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Wednesday 29 March 2023 Dublin: 14°C
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# Not Fair
Irish Water workers want their bonuses back
Staff at the semi-state body were told this afternoon that the bonus system is being scrapped for this year.

Updated at 11pm.

SIPTU has hit out at changes to the way salaries are paid at Irish Water — saying today’s snap announcement to scrap bonuses was unfair.

Staff at the semi-state were told earlier that they will not be paid any bonuses for this year or last year and that a review of the entire salary structure will be conducted.

Employees were given the news at a meeting in Dublin this afternoon.

A spokesperson said today the move reflected the fact that at the end of 2014, Irish Water has “not yet earned sufficient public confidence”.

We made this decision in the best interests of Irish Water and the wider Ervia group to show we are listening to the public.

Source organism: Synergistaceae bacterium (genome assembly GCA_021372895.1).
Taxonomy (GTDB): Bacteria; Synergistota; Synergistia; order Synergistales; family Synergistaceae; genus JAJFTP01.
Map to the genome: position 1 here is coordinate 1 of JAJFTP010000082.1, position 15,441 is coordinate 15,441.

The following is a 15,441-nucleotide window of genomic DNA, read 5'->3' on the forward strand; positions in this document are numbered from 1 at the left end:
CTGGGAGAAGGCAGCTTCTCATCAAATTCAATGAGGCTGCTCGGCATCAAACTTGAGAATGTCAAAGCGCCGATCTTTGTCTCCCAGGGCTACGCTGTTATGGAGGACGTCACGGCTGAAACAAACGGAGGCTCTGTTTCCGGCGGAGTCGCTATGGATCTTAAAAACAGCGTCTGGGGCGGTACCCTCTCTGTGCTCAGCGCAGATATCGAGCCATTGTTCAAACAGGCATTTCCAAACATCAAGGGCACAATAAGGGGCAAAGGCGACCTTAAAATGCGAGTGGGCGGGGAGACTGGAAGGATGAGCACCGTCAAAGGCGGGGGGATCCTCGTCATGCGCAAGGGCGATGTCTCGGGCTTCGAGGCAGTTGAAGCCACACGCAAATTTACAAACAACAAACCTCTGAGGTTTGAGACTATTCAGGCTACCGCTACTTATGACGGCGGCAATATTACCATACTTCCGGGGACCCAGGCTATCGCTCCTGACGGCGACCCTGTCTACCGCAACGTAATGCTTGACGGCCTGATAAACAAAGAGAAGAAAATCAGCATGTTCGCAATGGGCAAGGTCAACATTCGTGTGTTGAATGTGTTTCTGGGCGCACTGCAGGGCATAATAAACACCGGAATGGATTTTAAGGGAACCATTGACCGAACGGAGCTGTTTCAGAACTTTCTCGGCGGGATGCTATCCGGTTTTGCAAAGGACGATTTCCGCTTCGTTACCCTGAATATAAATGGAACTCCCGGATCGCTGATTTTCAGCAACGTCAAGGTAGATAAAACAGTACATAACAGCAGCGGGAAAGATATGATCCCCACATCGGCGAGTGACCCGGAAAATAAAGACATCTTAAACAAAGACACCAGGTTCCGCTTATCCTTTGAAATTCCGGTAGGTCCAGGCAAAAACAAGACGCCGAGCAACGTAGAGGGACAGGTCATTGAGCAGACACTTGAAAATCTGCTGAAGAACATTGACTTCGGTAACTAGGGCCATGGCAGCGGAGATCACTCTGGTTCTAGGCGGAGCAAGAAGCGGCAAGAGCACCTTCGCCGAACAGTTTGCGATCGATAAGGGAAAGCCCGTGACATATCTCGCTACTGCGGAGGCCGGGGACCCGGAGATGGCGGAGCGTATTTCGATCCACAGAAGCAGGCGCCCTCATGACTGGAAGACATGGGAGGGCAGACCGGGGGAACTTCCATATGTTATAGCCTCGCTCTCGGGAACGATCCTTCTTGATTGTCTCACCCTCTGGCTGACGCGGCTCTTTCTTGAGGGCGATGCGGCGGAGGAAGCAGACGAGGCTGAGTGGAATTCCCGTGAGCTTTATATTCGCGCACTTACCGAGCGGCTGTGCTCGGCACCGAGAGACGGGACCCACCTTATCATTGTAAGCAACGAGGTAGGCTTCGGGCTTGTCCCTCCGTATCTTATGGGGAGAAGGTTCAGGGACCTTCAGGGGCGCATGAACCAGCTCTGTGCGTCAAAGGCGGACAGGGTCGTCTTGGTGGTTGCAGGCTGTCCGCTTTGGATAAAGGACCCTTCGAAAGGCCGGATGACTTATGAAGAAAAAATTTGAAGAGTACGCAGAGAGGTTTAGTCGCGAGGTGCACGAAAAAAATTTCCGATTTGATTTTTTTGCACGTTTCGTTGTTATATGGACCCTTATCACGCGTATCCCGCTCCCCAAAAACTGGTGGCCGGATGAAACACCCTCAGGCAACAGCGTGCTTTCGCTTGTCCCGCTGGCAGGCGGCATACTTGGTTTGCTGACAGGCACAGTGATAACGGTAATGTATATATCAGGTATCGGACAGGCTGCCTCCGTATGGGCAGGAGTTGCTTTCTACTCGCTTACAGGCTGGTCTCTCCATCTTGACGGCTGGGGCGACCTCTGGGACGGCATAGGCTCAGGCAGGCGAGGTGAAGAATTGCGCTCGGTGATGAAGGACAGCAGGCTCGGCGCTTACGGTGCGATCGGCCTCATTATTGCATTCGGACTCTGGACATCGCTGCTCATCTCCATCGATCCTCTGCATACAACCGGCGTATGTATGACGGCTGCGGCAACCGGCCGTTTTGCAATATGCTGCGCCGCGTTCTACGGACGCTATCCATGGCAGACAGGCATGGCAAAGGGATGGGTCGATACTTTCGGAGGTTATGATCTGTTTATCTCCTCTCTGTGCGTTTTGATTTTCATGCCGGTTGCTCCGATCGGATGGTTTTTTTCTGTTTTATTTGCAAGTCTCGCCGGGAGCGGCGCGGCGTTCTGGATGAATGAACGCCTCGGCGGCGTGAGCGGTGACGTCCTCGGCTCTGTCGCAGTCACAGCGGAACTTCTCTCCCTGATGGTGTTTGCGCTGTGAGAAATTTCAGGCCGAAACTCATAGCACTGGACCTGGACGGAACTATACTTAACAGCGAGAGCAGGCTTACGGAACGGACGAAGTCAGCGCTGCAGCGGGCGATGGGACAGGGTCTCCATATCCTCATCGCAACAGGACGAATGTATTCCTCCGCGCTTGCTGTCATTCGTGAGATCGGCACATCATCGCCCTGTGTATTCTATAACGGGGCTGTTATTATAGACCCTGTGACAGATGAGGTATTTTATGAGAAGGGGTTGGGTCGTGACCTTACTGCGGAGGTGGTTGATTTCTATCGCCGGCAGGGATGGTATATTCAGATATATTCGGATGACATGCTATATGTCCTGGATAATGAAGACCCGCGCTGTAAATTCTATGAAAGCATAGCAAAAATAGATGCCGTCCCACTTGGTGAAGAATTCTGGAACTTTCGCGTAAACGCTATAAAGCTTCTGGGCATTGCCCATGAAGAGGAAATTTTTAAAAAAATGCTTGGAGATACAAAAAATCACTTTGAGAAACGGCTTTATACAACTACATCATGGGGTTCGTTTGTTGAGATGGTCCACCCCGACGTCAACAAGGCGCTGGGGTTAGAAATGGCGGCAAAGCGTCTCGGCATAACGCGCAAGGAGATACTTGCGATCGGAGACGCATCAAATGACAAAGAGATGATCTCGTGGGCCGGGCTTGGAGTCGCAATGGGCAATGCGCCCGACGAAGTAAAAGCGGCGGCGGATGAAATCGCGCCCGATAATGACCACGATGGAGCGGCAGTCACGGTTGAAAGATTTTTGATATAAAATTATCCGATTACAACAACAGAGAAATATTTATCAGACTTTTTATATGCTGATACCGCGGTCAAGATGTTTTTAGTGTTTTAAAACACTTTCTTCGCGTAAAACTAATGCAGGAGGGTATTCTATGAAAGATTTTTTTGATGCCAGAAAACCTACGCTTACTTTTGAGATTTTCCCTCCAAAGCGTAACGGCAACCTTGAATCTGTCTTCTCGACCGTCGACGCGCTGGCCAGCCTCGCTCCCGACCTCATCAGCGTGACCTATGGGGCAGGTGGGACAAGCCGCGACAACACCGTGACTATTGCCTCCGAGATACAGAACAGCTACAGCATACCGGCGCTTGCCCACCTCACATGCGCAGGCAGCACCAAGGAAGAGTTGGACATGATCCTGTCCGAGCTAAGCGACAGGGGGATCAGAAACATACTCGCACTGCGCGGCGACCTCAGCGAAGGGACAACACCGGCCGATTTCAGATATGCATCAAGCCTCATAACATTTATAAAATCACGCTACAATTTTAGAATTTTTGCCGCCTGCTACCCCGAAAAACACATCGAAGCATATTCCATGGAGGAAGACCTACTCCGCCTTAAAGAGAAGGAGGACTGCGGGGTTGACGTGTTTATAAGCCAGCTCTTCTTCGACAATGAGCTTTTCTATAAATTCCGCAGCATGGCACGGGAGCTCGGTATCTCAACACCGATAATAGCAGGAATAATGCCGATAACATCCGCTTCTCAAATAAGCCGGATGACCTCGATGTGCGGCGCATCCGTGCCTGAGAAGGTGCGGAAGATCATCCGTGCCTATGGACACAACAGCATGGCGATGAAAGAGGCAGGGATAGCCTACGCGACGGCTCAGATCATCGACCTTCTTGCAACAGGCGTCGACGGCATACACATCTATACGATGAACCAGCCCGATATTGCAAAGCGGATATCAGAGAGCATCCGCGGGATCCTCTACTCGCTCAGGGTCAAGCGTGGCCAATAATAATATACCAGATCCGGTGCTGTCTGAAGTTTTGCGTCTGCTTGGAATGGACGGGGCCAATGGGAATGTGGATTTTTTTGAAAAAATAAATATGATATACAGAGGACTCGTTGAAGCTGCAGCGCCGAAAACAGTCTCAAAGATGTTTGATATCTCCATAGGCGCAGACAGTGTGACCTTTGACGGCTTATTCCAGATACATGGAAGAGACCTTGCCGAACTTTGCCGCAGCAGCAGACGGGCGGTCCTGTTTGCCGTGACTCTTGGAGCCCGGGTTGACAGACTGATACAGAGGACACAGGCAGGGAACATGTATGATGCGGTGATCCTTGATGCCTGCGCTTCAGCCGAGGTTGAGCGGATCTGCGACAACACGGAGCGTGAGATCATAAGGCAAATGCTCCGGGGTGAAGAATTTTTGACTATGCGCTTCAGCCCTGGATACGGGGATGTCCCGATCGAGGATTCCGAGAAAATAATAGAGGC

However, in a statement this evening, SIPTU said its members would not accept any unilateral changes to terms and conditions of employment.

The union, which represents around 100 of the 400 directly-employed workers in Irish Water, is arranging a meeting with management tomorrow in Portlaoise.

Representatives of other unions are also set to attend.

“This system was introduced in 2012 in Bord Gáis and reluctantly accepted by union members,” organiser Adrian Kane said.

“The new collective agreement resulted in a reduction of €34 million in labour costs to the company.

“The majority of SIPTU members transferred from Bord Gáis to Irish Water on the basis that they would receive payments in line with that agreement.

“SIPTU would much prefer a return to the original pay system that operated in Bord Gáis before 2012.

The union will not accept that our modestly paid members should have their terms of employment cancelled without agreement.

The statement ends with the following…

“SIPTU does not defend the bonus culture for high earners but if this decision is not reversed employees, who typically earn between €25,000 and €45,000, stand to lose a significant portion of their earnings.

These workers have not had a pay increase since 2008 and a pay freeze remains in place until December 2015.

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